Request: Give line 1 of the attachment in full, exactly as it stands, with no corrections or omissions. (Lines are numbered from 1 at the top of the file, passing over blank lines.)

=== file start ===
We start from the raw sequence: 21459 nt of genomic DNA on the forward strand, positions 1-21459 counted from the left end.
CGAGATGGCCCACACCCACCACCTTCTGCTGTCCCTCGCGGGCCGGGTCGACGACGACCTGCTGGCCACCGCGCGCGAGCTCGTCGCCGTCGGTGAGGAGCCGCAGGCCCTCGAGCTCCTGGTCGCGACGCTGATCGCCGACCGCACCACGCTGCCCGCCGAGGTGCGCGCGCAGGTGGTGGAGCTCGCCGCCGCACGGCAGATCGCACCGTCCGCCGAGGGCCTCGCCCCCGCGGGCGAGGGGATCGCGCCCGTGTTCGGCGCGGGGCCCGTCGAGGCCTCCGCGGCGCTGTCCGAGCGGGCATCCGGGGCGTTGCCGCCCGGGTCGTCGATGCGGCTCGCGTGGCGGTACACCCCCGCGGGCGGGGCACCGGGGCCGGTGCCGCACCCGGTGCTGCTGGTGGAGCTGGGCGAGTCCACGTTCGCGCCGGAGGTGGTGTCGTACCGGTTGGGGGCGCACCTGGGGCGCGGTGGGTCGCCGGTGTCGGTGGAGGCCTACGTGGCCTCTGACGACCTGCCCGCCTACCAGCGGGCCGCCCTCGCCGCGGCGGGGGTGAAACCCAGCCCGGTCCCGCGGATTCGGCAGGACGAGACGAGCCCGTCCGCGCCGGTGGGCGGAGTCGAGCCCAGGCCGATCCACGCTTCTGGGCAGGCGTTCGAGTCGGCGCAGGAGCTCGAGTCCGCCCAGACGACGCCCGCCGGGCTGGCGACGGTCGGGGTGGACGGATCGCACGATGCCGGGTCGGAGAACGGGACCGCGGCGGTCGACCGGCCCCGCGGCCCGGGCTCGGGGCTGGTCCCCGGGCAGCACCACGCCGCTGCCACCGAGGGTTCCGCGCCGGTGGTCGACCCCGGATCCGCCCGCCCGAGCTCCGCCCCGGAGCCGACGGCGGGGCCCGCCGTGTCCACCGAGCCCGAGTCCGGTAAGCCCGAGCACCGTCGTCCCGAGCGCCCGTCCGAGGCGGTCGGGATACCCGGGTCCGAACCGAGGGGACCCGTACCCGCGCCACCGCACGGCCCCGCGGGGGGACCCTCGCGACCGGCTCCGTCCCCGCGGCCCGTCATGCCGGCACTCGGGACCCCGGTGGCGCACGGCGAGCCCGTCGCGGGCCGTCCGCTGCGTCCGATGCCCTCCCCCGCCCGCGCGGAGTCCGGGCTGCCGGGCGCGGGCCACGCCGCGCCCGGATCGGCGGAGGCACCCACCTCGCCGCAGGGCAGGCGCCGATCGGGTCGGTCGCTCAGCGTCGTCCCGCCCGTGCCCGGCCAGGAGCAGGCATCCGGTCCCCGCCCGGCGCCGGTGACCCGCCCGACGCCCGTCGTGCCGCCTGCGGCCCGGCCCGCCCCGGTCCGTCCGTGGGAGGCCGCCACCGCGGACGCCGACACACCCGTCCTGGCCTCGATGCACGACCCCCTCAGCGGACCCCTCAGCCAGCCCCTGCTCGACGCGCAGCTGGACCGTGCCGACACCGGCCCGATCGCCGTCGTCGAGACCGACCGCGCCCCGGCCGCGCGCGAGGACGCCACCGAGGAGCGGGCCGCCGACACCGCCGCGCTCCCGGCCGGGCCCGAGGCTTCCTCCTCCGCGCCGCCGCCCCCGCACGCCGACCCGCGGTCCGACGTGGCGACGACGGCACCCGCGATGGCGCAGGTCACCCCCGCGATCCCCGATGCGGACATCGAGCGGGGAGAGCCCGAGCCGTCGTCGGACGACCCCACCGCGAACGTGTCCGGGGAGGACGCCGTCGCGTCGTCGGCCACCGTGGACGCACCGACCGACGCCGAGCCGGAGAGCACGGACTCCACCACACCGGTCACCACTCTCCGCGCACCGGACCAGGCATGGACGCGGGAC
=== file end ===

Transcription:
We start from the raw sequence: 21459 nt of genomic DNA on the forward strand, positions 1-21459 counted from the left end.